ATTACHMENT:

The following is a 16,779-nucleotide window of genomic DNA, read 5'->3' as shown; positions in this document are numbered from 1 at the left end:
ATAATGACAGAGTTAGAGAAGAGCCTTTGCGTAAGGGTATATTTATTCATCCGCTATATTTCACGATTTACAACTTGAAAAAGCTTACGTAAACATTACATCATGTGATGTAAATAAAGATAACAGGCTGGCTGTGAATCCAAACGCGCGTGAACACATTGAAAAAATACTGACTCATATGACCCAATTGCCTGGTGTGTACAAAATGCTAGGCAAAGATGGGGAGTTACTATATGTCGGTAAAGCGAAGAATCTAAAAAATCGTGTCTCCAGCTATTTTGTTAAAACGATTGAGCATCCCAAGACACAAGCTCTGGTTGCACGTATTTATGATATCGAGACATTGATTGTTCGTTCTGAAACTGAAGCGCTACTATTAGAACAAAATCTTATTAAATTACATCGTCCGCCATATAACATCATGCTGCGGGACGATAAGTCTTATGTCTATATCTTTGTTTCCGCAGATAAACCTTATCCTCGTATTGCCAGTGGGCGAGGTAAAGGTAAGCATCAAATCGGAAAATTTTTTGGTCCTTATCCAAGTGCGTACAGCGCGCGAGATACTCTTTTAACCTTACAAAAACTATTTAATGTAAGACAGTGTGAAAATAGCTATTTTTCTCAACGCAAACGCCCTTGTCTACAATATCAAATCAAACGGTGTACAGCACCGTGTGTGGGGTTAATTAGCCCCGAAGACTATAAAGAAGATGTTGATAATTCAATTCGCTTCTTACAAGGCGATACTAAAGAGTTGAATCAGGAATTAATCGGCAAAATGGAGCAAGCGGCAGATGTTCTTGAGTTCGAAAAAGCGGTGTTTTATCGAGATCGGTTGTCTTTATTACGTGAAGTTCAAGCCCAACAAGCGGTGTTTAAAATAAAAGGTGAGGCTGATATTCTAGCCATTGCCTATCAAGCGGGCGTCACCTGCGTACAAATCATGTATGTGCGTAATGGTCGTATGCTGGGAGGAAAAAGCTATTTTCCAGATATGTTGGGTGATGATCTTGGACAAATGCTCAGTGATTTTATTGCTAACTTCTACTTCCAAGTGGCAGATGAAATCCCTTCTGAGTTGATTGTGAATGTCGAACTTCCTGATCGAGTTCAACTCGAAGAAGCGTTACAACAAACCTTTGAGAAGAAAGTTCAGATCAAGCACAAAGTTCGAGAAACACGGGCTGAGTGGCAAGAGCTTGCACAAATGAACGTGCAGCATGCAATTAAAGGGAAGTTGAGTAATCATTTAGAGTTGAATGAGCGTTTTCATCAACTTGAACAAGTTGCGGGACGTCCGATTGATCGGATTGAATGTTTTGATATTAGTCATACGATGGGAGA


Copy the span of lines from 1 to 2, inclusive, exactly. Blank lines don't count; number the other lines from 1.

The following is a 16,779-nucleotide window of genomic DNA, read 5'->3' as shown; positions in this document are numbered from 1 at the left end:
ATAATGACAGAGTTAGAGAAGAGCCTTTGCGTAAGGGTATATTTATTCATCCGCTATATTTCACGATTTACAACTTGAAAAAGCTTACGTAAACATTACATCATGTGATGTAAATAAAGATAACAGGCTGGCTGTGAATCCAAACGCGCGTGAACACATTGAAAAAATACTGACTCATATGACCCAATTGCCTGGTGTGTACAAAATGCTAGGCAAAGATGGGGAGTTACTATATGTCGGTAAAGCGAAGAATCTAAAAAATCGTGTCTCCAGCTATTTTGTTAAAACGATTGAGCATCCCAAGACACAAGCTCTGGTTGCACGTATTTATGATATCGAGACATTGATTGTTCGTTCTGAAACTGAAGCGCTACTATTAGAACAAAATCTTATTAAATTACATCGTCCGCCATATAACATCATGCTGCGGGACGATAAGTCTTATGTCTATATCTTTGTTTCCGCAGATAAACCTTATCCTCGTATTGCCAGTGGGCGAGGTAAAGGTAAGCATCAAATCGGAAAATTTTTTGGTCCTTATCCAAGTGCGTACAGCGCGCGAGATACTCTTTTAACCTTACAAAAACTATTTAATGTAAGACAGTGTGAAAATAGCTATTTTTCTCAACGCAAACGCCCTTGTCTACAATATCAAATCAAACGGTGTACAGCACCGTGTGTGGGGTTAATTAGCCCCGAAGACTATAAAGAAGATGTTGATAATTCAATTCGCTTCTTACAAGGCGATACTAAAGAGTTGAATCAGGAATTAATCGGCAAAATGGAGCAAGCGGCAGATGTTCTTGAGTTCGAAAAAGCGGTGTTTTATCGAGATCGGTTGTCTTTATTACGTGAAGTTCAAGCCCAACAAGCGGTGTTTAAAATAAAAGGTGAGGCTGATATTCTAGCCATTGCCTATCAAGCGGGCGTCACCTGCGTACAAATCATGTATGTGCGTAATGGTCGTATGCTGGGAGGAAAAAGCTATTTTCCAGATATGTTGGGTGATGATCTTGGACAAATGCTCAGTGATTTTATTGCTAACTTCTACTTCCAAGTGGCAGATGAAATCCCTTCTGAGTTGATTGTGAATGTCGAACTTCCTGATCGAGTTCAACTCGAAGAAGCGTTACAACAAACCTTTGAGAAGAAAGTTCAGATCAAGCACAAAGTTCGAGAAACACGGGCTGAGTGGCAAGAGCTTGCACAAATGAACGTGCAGCATGCAATTAAAGGGAAGTTGAGTAATCATTTAGAGTTGAATGAGCGTTTTCATCAACTTGAACAAGTTGCGGGACGTCCGATTGATCGGATTGAATGTTTTGATATTAGTCATACGATGGGAGA